The following is what I understand of the energy market by dabbling at the periphery. Now that you’re making electricity you decide to move out of the guaranteed minimum value, set by the government for all generators under the Feed in Tariff scheme. This is currently 4.92p per kwh and is actually not too bad based on the quite low whole cost in the market for the last 5 or so months. The price is currently mildly skyrocketing. But if you have a larger than 30kw system and have such a thing as an export meter or have gone the whole hog and probably around £500 per annum in charges for managing your data, you have half hour meter. (which provides the lingua franca for energy data in the UK) Energy is split in 48 units each of half hour and each one has a slightly different value. (the energy before and after Coronation Street is worth so much more than at three a.m. energy) but you want to sell of your energy! You ask for a quote from various companies. The first thing which strikes you is that they all quote slightly differently for example one companies peak price (the Coronation Street energy) stops by 8pm and another one goes on to 12:00 am. Some do five-day Corrie’ price whereas others do seven days. You will have 12 months of your production data and so can see when and how much (you might have peak and off-peak, winter and summer, weekend and weekday prices to compare and all of the combinations of these variables) lots of data crunching to get a wholesale price. Some suppliers build in the embedded benefits into the wholesale. Woooaah… what are embedded I hear you say? These are payments distribution-connected generators can earn from reducing network usage I took the following from the Elexon website of how the charging system works for these benefits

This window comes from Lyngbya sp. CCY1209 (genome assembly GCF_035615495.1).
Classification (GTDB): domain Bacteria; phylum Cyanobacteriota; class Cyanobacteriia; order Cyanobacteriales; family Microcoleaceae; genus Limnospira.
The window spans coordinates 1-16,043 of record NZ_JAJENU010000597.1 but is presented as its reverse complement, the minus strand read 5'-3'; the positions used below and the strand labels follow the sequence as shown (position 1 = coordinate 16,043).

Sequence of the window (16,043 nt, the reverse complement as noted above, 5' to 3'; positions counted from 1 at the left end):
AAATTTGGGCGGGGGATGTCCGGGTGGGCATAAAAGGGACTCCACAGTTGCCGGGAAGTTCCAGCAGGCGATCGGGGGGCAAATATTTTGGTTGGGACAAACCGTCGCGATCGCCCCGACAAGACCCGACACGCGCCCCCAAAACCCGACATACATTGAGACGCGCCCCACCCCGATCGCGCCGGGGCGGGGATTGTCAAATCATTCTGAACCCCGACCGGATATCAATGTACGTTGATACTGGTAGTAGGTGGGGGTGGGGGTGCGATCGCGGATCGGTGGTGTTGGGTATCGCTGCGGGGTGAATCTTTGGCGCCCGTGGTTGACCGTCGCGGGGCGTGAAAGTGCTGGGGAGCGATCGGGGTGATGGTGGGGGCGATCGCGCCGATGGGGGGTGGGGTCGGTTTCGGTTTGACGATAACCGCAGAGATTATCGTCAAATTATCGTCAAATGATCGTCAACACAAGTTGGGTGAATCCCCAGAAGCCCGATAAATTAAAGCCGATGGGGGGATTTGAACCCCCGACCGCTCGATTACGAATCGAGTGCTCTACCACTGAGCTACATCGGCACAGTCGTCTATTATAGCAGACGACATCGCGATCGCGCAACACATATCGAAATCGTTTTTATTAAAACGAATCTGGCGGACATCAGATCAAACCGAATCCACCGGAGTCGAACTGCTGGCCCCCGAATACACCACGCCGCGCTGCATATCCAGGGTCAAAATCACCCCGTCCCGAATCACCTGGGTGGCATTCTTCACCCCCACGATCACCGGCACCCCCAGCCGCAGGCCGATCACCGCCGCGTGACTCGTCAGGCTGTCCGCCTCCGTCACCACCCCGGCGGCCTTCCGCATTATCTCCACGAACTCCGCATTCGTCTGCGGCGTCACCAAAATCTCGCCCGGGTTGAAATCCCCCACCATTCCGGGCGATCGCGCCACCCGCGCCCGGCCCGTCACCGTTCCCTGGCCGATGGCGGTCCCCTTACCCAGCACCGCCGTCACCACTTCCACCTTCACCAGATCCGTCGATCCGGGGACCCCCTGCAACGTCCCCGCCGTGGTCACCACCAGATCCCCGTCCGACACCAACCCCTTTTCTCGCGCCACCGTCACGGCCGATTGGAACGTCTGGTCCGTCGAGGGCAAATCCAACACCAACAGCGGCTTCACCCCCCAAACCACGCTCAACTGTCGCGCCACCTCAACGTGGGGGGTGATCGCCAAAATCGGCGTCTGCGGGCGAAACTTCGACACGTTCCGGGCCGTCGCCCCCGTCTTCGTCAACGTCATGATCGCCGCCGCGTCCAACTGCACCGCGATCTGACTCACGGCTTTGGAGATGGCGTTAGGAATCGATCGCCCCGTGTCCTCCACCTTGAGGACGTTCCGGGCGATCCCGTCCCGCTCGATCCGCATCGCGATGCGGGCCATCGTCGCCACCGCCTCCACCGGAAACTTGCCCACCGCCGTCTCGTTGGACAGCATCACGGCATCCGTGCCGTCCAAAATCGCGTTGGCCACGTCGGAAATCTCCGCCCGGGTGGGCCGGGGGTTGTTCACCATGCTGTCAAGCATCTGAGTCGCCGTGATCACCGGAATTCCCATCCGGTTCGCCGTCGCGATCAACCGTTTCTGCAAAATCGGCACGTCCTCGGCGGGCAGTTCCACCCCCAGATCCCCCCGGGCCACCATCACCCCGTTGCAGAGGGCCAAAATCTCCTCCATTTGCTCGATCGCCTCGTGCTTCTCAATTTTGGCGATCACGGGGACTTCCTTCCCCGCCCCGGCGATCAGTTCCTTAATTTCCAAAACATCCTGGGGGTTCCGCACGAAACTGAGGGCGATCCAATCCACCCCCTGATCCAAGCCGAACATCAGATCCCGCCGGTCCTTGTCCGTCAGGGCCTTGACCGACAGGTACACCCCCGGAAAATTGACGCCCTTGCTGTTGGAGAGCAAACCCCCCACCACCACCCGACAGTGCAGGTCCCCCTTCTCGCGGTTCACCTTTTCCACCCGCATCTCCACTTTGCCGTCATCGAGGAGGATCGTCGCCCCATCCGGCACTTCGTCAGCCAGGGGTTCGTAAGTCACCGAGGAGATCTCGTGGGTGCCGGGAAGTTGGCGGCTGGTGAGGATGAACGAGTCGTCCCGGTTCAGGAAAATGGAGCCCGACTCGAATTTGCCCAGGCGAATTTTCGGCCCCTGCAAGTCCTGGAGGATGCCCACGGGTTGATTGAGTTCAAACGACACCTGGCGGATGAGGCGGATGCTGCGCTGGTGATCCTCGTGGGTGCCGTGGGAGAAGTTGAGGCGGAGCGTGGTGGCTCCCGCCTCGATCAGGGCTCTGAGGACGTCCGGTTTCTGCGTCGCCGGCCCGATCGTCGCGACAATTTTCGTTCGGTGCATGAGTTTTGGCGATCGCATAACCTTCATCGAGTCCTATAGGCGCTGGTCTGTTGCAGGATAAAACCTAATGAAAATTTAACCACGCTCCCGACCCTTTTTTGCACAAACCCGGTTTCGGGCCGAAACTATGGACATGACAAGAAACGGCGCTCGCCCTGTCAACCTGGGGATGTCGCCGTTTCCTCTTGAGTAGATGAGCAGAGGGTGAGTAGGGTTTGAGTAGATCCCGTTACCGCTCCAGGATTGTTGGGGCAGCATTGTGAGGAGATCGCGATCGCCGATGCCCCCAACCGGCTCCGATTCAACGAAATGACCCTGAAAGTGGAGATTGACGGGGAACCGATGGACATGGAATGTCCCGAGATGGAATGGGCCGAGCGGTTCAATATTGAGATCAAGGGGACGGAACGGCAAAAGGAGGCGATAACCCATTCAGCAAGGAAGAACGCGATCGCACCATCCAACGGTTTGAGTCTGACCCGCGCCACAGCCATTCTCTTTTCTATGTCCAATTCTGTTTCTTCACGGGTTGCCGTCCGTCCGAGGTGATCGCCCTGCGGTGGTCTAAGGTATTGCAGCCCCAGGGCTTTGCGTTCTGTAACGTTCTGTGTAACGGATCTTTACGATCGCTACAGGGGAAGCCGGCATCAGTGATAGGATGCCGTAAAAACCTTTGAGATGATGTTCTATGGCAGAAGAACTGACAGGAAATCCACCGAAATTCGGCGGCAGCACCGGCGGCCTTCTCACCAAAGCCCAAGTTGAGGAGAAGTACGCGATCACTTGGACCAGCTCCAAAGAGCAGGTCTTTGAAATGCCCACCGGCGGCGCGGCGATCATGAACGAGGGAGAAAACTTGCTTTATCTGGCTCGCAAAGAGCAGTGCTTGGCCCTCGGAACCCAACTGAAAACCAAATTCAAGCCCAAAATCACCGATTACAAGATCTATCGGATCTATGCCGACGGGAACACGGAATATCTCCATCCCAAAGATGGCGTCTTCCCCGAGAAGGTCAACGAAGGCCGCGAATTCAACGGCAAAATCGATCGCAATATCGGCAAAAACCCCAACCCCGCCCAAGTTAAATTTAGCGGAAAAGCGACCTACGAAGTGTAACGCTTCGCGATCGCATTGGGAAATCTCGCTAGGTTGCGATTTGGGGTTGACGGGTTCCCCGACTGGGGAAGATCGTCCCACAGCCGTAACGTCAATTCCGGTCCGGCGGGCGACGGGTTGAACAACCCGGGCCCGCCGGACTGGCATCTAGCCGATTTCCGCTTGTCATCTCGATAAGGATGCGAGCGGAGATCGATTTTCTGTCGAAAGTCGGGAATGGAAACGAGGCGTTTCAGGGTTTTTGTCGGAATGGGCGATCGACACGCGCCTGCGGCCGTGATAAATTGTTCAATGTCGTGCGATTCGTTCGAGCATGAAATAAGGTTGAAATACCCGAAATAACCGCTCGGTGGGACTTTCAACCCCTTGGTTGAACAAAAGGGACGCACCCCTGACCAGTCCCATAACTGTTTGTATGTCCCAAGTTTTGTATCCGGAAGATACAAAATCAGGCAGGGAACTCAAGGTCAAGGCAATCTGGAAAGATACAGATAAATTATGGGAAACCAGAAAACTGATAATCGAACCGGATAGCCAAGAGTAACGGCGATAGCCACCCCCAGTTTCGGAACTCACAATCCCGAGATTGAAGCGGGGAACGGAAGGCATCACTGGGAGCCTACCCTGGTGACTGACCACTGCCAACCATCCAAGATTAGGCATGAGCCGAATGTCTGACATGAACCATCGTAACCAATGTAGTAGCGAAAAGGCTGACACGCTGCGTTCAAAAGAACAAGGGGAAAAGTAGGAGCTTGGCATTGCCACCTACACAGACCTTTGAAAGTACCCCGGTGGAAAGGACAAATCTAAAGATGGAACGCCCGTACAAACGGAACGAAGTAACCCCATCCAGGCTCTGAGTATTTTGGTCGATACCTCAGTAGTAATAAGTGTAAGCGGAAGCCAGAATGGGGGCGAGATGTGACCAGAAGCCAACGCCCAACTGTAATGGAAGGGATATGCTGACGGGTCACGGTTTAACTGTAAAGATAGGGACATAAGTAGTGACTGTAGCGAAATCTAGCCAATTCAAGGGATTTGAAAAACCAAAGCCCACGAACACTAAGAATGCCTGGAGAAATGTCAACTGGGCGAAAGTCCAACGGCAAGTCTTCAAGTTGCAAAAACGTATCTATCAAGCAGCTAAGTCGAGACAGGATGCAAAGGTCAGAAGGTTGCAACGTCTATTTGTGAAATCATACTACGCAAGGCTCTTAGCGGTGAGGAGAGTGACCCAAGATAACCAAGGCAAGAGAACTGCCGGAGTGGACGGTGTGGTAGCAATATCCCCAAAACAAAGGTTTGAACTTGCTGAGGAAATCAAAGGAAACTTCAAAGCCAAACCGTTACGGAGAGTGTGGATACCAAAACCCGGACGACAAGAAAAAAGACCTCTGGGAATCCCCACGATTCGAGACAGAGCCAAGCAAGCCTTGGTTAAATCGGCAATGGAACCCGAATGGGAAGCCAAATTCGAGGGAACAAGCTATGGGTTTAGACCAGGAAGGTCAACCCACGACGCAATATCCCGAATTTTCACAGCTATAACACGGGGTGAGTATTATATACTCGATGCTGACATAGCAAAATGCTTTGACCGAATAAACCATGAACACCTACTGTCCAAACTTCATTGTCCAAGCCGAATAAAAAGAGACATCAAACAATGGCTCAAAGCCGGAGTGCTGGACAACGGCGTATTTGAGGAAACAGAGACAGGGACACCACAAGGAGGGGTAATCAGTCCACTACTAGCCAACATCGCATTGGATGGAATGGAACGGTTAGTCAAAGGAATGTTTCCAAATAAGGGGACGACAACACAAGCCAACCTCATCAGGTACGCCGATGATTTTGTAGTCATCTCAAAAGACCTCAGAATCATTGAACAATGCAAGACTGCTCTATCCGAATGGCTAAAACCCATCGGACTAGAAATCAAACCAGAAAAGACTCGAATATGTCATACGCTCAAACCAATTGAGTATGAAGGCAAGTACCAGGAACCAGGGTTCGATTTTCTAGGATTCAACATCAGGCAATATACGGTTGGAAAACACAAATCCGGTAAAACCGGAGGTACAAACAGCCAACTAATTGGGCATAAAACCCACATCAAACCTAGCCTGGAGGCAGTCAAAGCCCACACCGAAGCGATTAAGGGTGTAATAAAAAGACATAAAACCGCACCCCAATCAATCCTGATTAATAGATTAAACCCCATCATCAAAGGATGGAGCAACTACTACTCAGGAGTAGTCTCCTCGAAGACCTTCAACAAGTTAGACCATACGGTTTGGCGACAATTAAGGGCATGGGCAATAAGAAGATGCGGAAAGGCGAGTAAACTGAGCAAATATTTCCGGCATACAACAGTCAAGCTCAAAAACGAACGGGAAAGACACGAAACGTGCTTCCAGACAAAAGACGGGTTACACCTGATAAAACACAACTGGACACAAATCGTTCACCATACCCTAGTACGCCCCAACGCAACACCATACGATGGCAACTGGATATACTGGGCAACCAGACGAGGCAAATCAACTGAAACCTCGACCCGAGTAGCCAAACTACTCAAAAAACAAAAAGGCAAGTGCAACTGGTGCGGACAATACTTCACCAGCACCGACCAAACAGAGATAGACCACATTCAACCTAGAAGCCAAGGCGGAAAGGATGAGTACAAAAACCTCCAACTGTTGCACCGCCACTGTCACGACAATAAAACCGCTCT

I’m glad that’s nice and clear now! Another Hah! There are also ‘use of systems charges’. You get paid or you get invoiced (depends where you are in the system and when you connected in terms of grid reinforcement or upgrading) Triad payments for generating for a specific time when the grid is stressed and also climate change payments under the Levy exemption certificate and then REGO’s. I’m not going to teach how the electricity charging market works (not sure I fully understand it myself) the main focus is how do you get the best price and how you compare like with like especially when there is no consistency in quoting, management fees (watch out for this one), pass through percentages for benefits (what % of the embedded is passed on to you and what the supplier keeps as commission) and the list goes on. Do you use a broker to take care of it (not a good financial experience to date on this as we seem to be getting better prices if we ‘nose to grindstone’ ourselves or you have the time. The answer? Not sure. Currently working with a few people to see if we can do some form of comparison tool. the problem is that some quotes only last for a few hours as it’s such a dynamic place out there in planet energy market at the moment. we have just received a peak price in excess of 9 pence per kwh from one supplier who is probably nervous of having to pick up hefty imbalance charges this winter as there is a some doubt on the amount of electricity available and all it takes is one of the big embedded generators to go off for an hour or so in Dec to Feb and a lot of money changes hands very quickly. Work in progress!
ps MOP’s as well as cleaning the floor are Meter Opperators